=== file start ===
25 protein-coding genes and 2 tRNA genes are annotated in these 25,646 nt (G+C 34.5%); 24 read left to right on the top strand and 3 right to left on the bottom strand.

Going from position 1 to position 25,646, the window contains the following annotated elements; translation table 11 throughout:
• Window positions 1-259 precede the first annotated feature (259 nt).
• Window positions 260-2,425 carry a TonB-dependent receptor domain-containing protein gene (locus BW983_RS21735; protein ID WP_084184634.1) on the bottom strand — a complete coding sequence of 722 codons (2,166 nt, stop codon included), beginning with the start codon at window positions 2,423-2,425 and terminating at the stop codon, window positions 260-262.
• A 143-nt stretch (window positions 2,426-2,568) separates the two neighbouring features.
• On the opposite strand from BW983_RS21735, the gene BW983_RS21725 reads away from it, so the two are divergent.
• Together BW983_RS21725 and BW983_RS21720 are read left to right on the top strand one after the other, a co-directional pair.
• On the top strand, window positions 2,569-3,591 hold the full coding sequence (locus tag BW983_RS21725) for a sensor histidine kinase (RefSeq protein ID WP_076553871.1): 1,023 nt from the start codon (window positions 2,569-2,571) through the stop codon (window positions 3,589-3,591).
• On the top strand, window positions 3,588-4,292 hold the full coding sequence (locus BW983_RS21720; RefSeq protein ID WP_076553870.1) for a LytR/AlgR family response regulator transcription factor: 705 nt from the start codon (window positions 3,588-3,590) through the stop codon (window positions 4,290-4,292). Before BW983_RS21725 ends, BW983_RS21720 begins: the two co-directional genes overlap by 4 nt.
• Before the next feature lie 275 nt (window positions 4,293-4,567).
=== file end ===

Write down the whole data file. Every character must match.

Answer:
25 protein-coding genes and 2 tRNA genes are annotated in these 25,646 nt (G+C 34.5%); 24 read left to right on the top strand and 3 right to left on the bottom strand.

Going from position 1 to position 25,646, the window contains the following annotated elements; translation table 11 throughout:
• Window positions 1-259 precede the first annotated feature (259 nt).
• Window positions 260-2,425 carry a TonB-dependent receptor domain-containing protein gene (locus BW983_RS21735; protein ID WP_084184634.1) on the bottom strand — a complete coding sequence of 722 codons (2,166 nt, stop codon included), beginning with the start codon at window positions 2,423-2,425 and terminating at the stop codon, window positions 260-262.
• A 143-nt stretch (window positions 2,426-2,568) separates the two neighbouring features.
• On the opposite strand from BW983_RS21735, the gene BW983_RS21725 reads away from it, so the two are divergent.
• Together BW983_RS21725 and BW983_RS21720 are read left to right on the top strand one after the other, a co-directional pair.
• On the top strand, window positions 2,569-3,591 hold the full coding sequence (locus tag BW983_RS21725) for a sensor histidine kinase (RefSeq protein ID WP_076553871.1): 1,023 nt from the start codon (window positions 2,569-2,571) through the stop codon (window positions 3,589-3,591).
• On the top strand, window positions 3,588-4,292 hold the full coding sequence (locus BW983_RS21720; RefSeq protein ID WP_076553870.1) for a LytR/AlgR family response regulator transcription factor: 705 nt from the start codon (window positions 3,588-3,590) through the stop codon (window positions 4,290-4,292). Before BW983_RS21725 ends, BW983_RS21720 begins: the two co-directional genes overlap by 4 nt.
• Before the next feature lie 275 nt (window positions 4,293-4,567).